Archives For lifechurch

Rethinking Facebook

May 13, 2010 — 4 Comments

It seems that there is starting to be a groundswell of, shall we say, “concern” around the use of Facebook. Most of this has to do with the privacy issues, but I think some of it also has to do with the independent spirit of those on the front edge of the Internet.  Just as a backlash against Microsoft has led to the Linux/Firefox/OpenOffice user, I think we are starting to see a Facebook backlash. No one likes to be told what to do – the Internet was built on open standards and Facebook (just as Microsoft did) is trying to become the standard.

There are a range of reactions to the current situation from the “digital elite”. Some are canceling their accounts. Others giving up and opening up their privacy settings to be as public as possible.  I personally have not taken any action – yet – but I am starting to understand the concerns.

We all will have to make our decisions about what we will do with our personal Facebook accounts. But a bigger question that concerns me much more is how churches and ministries respond. Many ministries (such as Lifechurch) have begun to heavily commit to using Facebook. I am working with two organizations right now who are considering heavy work inside of Facebook.  I, myself, keep this blog as a page on Facebook. But if you do heavily use Facebook, what does that imply? If the “medium is the message”, are we then giving implicit approval to the use of Facebook and its terms of service? And if our use of Facebook encourages people to create accounts and/or begin using Facebook more, should that concern us?

So, will this all blow over?  Just as Facebook was starting to be seen as more important than Google, will its decline begin? What do you think? What will your church or ministry do?

Starting this last weekend, launched a series entitled “Behind the Curtain”. This series is going to give an “inside look” at Lifechurch to show us what they are doing and how they are making a difference. From their blog:

This weekend we launched Behind the Curtain, a new series where we’re looking beyond the weekend experience to see how the Church is making a difference around the world. We felt so passionate about sharing where God has been leading us during this season that we pressed the pause button on the series we had planned to do next, Five Easy Steps to Wreck Your Life. . . These are some of the ways that is changing our methods, but not our message, to reach our culture.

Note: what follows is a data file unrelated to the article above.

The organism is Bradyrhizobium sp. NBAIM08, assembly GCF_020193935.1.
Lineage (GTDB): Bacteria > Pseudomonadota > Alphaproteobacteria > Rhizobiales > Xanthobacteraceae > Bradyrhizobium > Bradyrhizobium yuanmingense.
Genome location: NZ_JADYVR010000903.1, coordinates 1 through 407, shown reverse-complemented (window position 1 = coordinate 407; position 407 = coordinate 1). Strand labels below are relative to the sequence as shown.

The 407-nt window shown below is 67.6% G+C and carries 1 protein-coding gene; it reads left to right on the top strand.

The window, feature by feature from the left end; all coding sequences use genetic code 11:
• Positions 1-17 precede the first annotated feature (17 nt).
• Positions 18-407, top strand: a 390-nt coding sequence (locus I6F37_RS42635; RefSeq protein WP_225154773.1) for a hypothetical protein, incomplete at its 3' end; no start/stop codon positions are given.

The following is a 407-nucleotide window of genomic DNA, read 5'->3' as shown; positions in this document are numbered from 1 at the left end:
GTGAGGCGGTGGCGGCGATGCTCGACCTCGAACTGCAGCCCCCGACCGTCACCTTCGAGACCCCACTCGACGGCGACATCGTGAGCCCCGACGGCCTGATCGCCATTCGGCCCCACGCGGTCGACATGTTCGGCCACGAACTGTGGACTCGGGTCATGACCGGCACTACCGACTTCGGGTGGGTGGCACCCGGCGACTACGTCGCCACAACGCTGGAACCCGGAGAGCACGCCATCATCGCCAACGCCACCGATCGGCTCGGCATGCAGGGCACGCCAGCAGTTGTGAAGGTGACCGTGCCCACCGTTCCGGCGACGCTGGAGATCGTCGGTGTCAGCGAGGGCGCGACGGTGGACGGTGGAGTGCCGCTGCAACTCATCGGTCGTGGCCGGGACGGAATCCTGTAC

behindthecurtainAs you may know, I am a big fan of Lifechurch, but also a critic. You can find my opinions about online church and in general throughout this blog, but a good summary of my basic arguments is in this post.

The timing of this new series is interesting…with the Christian Web Conference coming up in a month and with its highlight being a debate on the use of the Internet to provide full church services – I wonder if Lifechurch is putting its arguments out there right now? It may just be coincidence, but it provides a great way to prepare for the conference!

What do you think? Can church be done in full online? Read the Lifechurch blog, read my posts, and then come to the Christian Web Conference to talk about it! Hope to see you there…

lifechurch-onlineLast week, I began a discussion about and their implementation of an online “campus” for their church.  That post grew out of ongoing discussions we are having in my Internet Ministry class at Biola, where my students are working to develop a philosophy of Internet ministry.  In that post I discussed how skeptical I was about trying to do ALL facets of a church service online. Many churches will post audio and video of their services, but they do not even begin to claim that experiencing church through the website is the ideal experience.  To be fair, LifeChurch is not the only church doing this, there are others. But they seem to be the most innovative and prominent of the bunch.